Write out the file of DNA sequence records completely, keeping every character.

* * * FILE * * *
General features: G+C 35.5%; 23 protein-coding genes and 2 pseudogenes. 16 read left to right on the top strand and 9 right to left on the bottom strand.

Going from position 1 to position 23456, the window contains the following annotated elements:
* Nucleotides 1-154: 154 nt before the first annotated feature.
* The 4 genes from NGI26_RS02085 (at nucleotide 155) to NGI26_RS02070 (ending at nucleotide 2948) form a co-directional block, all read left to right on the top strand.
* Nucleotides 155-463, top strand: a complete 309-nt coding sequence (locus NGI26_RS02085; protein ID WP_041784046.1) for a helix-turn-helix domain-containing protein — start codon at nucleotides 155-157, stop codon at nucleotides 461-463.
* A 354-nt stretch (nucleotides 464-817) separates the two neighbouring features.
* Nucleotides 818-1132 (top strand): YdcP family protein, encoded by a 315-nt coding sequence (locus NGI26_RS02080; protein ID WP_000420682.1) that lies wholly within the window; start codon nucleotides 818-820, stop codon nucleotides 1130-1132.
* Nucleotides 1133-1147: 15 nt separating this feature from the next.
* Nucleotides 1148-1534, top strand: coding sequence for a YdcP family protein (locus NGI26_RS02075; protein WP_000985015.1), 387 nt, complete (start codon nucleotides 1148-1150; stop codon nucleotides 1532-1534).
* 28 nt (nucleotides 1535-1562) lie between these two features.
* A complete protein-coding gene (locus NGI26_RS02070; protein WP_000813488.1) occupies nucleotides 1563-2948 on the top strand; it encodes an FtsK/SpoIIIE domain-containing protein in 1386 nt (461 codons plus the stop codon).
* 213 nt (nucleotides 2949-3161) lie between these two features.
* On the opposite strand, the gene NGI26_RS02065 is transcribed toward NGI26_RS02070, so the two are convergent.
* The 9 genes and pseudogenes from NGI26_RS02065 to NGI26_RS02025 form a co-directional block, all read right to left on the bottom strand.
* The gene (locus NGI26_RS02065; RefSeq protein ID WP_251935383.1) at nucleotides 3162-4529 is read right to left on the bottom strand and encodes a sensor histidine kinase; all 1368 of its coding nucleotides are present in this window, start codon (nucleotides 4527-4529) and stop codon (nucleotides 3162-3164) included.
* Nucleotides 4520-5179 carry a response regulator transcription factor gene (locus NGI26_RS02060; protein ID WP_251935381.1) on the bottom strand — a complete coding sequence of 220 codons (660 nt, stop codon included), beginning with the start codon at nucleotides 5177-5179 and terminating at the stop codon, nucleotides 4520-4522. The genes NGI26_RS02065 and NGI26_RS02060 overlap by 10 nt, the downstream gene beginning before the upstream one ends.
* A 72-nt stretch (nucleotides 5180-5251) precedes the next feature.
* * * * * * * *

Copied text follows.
General features: G+C 35.5%; 23 protein-coding genes and 2 pseudogenes. 16 read left to right on the top strand and 9 right to left on the bottom strand.

Going from position 1 to position 23456, the window contains the following annotated elements:
* Nucleotides 1-154: 154 nt before the first annotated feature.
* The 4 genes from NGI26_RS02085 (at nucleotide 155) to NGI26_RS02070 (ending at nucleotide 2948) form a co-directional block, all read left to right on the top strand.
* Nucleotides 155-463, top strand: a complete 309-nt coding sequence (locus NGI26_RS02085; protein ID WP_041784046.1) for a helix-turn-helix domain-containing protein — start codon at nucleotides 155-157, stop codon at nucleotides 461-463.
* A 354-nt stretch (nucleotides 464-817) separates the two neighbouring features.
* Nucleotides 818-1132 (top strand): YdcP family protein, encoded by a 315-nt coding sequence (locus NGI26_RS02080; protein ID WP_000420682.1) that lies wholly within the window; start codon nucleotides 818-820, stop codon nucleotides 1130-1132.
* Nucleotides 1133-1147: 15 nt separating this feature from the next.
* Nucleotides 1148-1534, top strand: coding sequence for a YdcP family protein (locus NGI26_RS02075; protein WP_000985015.1), 387 nt, complete (start codon nucleotides 1148-1150; stop codon nucleotides 1532-1534).
* 28 nt (nucleotides 1535-1562) lie between these two features.
* A complete protein-coding gene (locus NGI26_RS02070; protein WP_000813488.1) occupies nucleotides 1563-2948 on the top strand; it encodes an FtsK/SpoIIIE domain-containing protein in 1386 nt (461 codons plus the stop codon).
* 213 nt (nucleotides 2949-3161) lie between these two features.
* On the opposite strand, the gene NGI26_RS02065 is transcribed toward NGI26_RS02070, so the two are convergent.
* The 9 genes and pseudogenes from NGI26_RS02065 to NGI26_RS02025 form a co-directional block, all read right to left on the bottom strand.
* The gene (locus NGI26_RS02065; RefSeq protein ID WP_251935383.1) at nucleotides 3162-4529 is read right to left on the bottom strand and encodes a sensor histidine kinase; all 1368 of its coding nucleotides are present in this window, start codon (nucleotides 4527-4529) and stop codon (nucleotides 3162-3164) included.
* Nucleotides 4520-5179 carry a response regulator transcription factor gene (locus NGI26_RS02060; protein ID WP_251935381.1) on the bottom strand — a complete coding sequence of 220 codons (660 nt, stop codon included), beginning with the start codon at nucleotides 5177-5179 and terminating at the stop codon, nucleotides 4520-4522. The genes NGI26_RS02065 and NGI26_RS02060 overlap by 10 nt, the downstream gene beginning before the upstream one ends.
* A 72-nt stretch (nucleotides 5180-5251) precedes the next feature.